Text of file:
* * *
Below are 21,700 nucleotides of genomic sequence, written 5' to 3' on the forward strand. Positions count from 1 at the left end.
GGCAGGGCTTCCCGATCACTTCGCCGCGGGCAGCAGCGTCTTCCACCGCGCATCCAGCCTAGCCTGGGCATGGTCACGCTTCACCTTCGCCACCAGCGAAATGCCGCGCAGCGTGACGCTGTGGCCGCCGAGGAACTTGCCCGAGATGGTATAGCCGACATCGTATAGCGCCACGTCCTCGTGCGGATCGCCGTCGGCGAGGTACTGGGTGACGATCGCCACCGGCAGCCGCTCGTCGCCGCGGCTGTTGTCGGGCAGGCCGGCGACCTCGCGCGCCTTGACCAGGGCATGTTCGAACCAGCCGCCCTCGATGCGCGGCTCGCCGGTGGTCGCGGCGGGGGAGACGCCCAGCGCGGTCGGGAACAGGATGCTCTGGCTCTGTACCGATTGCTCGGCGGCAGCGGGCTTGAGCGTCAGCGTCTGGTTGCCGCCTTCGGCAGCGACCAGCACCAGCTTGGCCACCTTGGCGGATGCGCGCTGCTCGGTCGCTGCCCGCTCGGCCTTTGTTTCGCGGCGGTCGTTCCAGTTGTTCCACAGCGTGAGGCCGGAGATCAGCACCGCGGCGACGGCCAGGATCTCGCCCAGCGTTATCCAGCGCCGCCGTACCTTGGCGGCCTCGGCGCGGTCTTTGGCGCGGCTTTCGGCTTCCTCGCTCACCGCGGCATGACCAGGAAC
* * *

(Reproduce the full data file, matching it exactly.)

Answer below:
Below are 21,700 nucleotides of genomic sequence, written 5' to 3' on the forward strand. Positions count from 1 at the left end.
GGCAGGGCTTCCCGATCACTTCGCCGCGGGCAGCAGCGTCTTCCACCGCGCATCCAGCCTAGCCTGGGCATGGTCACGCTTCACCTTCGCCACCAGCGAAATGCCGCGCAGCGTGACGCTGTGGCCGCCGAGGAACTTGCCCGAGATGGTATAGCCGACATCGTATAGCGCCACGTCCTCGTGCGGATCGCCGTCGGCGAGGTACTGGGTGACGATCGCCACCGGCAGCCGCTCGTCGCCGCGGCTGTTGTCGGGCAGGCCGGCGACCTCGCGCGCCTTGACCAGGGCATGTTCGAACCAGCCGCCCTCGATGCGCGGCTCGCCGGTGGTCGCGGCGGGGGAGACGCCCAGCGCGGTCGGGAACAGGATGCTCTGGCTCTGTACCGATTGCTCGGCGGCAGCGGGCTTGAGCGTCAGCGTCTGGTTGCCGCCTTCGGCAGCGACCAGCACCAGCTTGGCCACCTTGGCGGATGCGCGCTGCTCGGTCGCTGCCCGCTCGGCCTTTGTTTCGCGGCGGTCGTTCCAGTTGTTCCACAGCGTGAGGCCGGAGATCAGCACCGCGGCGACGGCCAGGATCTCGCCCAGCGTTATCCAGCGCCGCCGTACCTTGGCGGCCTCGGCGCGGTCTTTGGCGCGGCTTTCGGCTTCCTCGCTCACCGCGGCATGACCAGGAAC